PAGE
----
That same Archbishop visited the University of Winnipeg shortly after Mennonite World Conference, where he was invited to address the university community on the human rights situation in Zimbabwe. I was invited to have lunch with him, and when he learned I was BIC, he said, “I could have been a BIC minister, but the Catholic school was about a mile closer than the BIC school.” As I listened to his presentation after our lunch together, I realized he was right: He could have been a BIC minister! African Mennonites are very much part of the whole church of Jesus Christ. 

6) To be an African Mennonite is to be deeply grateful for God’s work in and through our part of the global Christian family. Just as we connect with other churches in Zimbabwe and the whole of Africa, we connect intentionally with the worldwide Mennonite family. The current president of Mennonite World Conference is Danisa Ndlovu, my bishop from Zimbabwe. Twenty-five years ago, the then bishop from Zimbabwe, Steven Ndlovu (no relation to Danisa) was the Vice-President of MWC. We are proud to be Mennonites, at the same time as we are one part of the whole Christian family.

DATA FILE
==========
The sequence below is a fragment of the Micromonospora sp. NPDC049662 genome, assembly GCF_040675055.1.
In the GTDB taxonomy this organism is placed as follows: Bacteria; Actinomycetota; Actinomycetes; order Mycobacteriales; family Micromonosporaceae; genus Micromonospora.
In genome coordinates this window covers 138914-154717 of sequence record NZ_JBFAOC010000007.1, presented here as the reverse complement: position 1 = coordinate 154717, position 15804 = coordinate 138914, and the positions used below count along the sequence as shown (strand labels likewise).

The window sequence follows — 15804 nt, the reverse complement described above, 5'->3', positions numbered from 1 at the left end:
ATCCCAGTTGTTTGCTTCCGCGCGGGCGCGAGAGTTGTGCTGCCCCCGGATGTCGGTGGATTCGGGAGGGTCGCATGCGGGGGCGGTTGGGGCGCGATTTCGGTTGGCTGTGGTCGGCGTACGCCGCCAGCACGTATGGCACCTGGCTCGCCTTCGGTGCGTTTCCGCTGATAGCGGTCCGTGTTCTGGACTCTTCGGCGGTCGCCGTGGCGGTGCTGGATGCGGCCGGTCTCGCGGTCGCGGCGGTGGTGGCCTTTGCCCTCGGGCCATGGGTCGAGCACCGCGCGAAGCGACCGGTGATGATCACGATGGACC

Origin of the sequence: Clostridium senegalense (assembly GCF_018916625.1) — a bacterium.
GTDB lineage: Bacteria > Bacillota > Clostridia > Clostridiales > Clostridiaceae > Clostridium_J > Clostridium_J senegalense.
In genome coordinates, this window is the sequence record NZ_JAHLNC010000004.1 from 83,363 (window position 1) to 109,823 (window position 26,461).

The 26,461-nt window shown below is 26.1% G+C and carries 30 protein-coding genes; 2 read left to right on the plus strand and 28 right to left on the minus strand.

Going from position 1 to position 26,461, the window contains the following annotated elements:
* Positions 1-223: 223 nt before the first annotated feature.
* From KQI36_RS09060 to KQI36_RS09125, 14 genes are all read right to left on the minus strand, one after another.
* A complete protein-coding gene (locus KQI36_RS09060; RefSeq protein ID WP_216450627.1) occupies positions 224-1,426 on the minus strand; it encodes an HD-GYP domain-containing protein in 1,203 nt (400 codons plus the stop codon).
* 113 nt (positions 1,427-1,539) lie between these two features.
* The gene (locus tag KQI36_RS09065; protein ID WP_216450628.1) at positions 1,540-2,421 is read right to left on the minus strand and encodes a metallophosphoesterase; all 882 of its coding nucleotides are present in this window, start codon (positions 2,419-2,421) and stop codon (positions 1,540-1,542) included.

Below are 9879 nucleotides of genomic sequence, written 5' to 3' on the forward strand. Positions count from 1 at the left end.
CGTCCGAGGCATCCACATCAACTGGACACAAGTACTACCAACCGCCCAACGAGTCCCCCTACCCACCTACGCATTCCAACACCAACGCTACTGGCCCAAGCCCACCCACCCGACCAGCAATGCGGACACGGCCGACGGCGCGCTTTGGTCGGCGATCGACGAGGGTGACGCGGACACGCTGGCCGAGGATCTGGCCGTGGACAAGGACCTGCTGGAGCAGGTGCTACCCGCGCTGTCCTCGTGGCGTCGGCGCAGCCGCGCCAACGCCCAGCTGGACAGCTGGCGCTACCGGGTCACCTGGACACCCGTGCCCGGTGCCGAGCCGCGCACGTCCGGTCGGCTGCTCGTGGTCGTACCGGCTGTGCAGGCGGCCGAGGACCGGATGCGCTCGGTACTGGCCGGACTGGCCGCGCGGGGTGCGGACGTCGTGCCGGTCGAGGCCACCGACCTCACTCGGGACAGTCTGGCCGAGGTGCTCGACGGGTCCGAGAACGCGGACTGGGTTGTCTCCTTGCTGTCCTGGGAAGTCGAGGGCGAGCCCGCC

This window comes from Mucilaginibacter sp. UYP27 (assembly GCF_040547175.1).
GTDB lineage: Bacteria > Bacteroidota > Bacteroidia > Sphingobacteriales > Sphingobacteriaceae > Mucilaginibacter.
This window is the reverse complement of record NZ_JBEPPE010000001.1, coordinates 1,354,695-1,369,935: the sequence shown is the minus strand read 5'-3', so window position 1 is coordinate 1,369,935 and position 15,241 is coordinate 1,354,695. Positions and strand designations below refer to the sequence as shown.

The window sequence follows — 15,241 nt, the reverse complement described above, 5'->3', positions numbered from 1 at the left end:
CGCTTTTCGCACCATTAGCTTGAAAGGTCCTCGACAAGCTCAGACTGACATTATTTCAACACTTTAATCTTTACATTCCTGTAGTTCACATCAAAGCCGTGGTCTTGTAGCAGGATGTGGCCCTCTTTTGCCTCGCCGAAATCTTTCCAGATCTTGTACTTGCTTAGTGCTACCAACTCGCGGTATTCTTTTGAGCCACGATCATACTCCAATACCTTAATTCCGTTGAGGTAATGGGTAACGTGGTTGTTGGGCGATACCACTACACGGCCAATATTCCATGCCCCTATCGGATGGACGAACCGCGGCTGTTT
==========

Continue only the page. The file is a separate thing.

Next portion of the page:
7) Perhaps most importantly, to be an African Mennonite is to be deeply committed to following Christ in this world. Because we live in a broken world, we carry our cross daily, even as Jesus called us to do. Although we have not always lived up to it, our commitment to peace and justice is firm and unwavering, rooted in the very nature of the Christ who saved us. 

Bishop Danisa Ndlovu has written up the story of his own father’s death. As he visited his father in the hospital, where he lay dying from wounds inflicted by Mugabe’s soldiers during the early 1980s, Ndlovu tells how he was filled with a desire for revenge on his father’s tormentors. His father, lying on his deathbed, managed to whisper his last words to Dan, “Don’t, Dan. Don’t.” Don’t hate; love. Don’t seek revenge; seek peace and justice. Don’t be overcome by evil; overcome evil with good. 

Often we have failed; the stories of our failures are there. But at our best, we witness to the power of God to transform everyone. Africa gave me my own gift when we left Zimbabwe in 1992. I was struggling to come to terms with leaving, as I attended my last conference at Wanezi. Shadrack Maloka preached the closing sermon at the conference, calling on us to follow God’s will in our lives always. Then he started to sing, “Mayenziwe intando yakho.” Soon the whole congregation was singing with him, and I sang along: “Let your will be done.” Africa’s parting gift to me was to embrace God’s will on that day and always, so that I am grateful beyond words to God for his good gifts to me through my life as a White African Mennonite.